Auto Debt Helping To Drive Tipping Point In Transportation Sector

A third of Americans who traded in cars to buy new ones in the first nine months of 2019 had negative equity, compared with 19% a decade ago, according to car-shopping site Edmunds (chart below). Similar trends are evident in Canada. See A $45,000 loan, for a $27,000 ride: More borrowers are going underwater on car loans.

On average, the balance owing was $5,000 above trade-in value and added to the debtor’s next auto loan–the opposite of a downpayment.

From 2009 to 2015, zero-down and then negative equity loans helped drive the purchase of new vehicles where dealer incentives are most rich, rather than used vehicles, which tend to be the smartest value for the buyer. But as people have become more indebted, and transportation on-demand services more widespread, personal use auto sales in North America (shown below) have stagnated over the past five years despite population growth.

(Click on image to enlarge)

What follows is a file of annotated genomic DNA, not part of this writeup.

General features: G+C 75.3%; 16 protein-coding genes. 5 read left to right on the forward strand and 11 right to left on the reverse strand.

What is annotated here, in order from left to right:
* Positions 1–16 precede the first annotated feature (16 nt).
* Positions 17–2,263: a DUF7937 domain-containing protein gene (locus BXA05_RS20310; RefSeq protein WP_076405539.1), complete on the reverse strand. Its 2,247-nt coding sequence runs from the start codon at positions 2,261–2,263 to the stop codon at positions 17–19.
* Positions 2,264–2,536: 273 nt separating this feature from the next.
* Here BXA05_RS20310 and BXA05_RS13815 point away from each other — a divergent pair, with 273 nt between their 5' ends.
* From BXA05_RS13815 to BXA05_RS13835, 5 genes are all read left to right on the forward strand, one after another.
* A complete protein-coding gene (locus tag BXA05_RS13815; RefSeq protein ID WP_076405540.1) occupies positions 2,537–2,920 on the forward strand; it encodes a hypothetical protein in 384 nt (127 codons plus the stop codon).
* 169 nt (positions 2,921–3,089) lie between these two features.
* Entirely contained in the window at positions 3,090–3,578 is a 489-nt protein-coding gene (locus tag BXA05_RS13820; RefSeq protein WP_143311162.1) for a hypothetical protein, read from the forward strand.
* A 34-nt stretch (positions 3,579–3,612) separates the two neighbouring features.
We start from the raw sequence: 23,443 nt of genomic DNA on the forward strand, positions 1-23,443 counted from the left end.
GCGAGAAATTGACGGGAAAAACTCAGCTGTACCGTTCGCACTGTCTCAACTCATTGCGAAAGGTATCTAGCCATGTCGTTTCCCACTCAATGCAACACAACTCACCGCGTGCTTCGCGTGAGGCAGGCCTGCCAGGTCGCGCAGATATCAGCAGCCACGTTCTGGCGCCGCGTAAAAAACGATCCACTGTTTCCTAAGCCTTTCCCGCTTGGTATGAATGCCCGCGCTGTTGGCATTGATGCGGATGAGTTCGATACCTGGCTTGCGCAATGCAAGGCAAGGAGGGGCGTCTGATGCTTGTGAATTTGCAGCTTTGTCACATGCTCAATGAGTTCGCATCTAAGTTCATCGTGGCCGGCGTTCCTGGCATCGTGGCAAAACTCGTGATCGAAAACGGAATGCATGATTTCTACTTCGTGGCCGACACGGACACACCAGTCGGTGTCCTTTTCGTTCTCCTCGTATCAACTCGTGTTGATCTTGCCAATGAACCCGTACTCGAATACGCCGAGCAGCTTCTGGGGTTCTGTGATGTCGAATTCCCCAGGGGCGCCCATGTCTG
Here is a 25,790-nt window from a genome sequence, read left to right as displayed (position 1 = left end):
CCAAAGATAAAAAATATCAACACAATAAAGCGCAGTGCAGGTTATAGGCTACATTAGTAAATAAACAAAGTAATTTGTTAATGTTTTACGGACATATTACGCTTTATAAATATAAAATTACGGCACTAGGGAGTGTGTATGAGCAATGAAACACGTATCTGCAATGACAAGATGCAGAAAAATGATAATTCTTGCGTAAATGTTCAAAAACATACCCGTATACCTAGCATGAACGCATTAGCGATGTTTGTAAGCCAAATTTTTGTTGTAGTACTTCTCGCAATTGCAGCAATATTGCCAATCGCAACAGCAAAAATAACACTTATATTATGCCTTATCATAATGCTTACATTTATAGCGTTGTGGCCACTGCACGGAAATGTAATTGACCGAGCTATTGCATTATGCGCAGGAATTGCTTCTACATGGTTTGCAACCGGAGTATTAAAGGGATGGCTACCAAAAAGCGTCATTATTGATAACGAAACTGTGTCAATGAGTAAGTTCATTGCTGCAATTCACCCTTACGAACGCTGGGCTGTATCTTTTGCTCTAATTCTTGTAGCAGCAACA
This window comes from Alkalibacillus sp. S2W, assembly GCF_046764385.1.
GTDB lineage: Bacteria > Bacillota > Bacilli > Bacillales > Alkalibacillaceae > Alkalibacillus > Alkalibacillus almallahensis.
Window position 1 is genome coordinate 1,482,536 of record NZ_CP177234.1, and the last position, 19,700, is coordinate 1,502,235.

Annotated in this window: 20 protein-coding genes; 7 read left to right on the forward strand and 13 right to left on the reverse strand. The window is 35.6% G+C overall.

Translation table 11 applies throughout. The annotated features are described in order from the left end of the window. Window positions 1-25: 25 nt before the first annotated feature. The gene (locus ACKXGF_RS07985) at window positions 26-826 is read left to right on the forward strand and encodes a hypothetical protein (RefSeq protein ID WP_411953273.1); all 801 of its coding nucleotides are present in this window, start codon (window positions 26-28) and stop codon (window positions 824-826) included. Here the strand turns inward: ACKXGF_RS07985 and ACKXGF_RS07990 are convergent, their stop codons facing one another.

Those with negative equity trade-ins, end up with longer loan terms (i.e., seven years) on depreciating assets with higher interest rates and higher monthly payments. This increases repayment risk and reduces the owner’s spending and saving ability for years after that. In nearly all cases, used vehicles are smarter than new, while ride-sharing in one form or another and taking public transit where possible, are smarter still.

To date, lenders have been willing to make underwater loans because they could be ‘securitized’–bundled into bonds–and sold to investors. But we’ve seen this story before in the subprime housing debacle, and investor appetite tends to evaporate once loan defaults mount, and security prices fall. That’s starting to happen now.

Loan defaults have been rising for the last two years. Some 5.2% of the subprime auto-loan balances were at least 60 days past due on a rolling 12-month at the end of the second quarter of 2019, up from 4.8% the year before (Fitch). Another 4.64% of US auto loans and leases in the second quarter were 90 days or more behind (New York Fed data).  As pointed out by Wolf Richter and charted below, this is a similar delinquency rate as the third quarter of 2009, coming out of the Great Recession.

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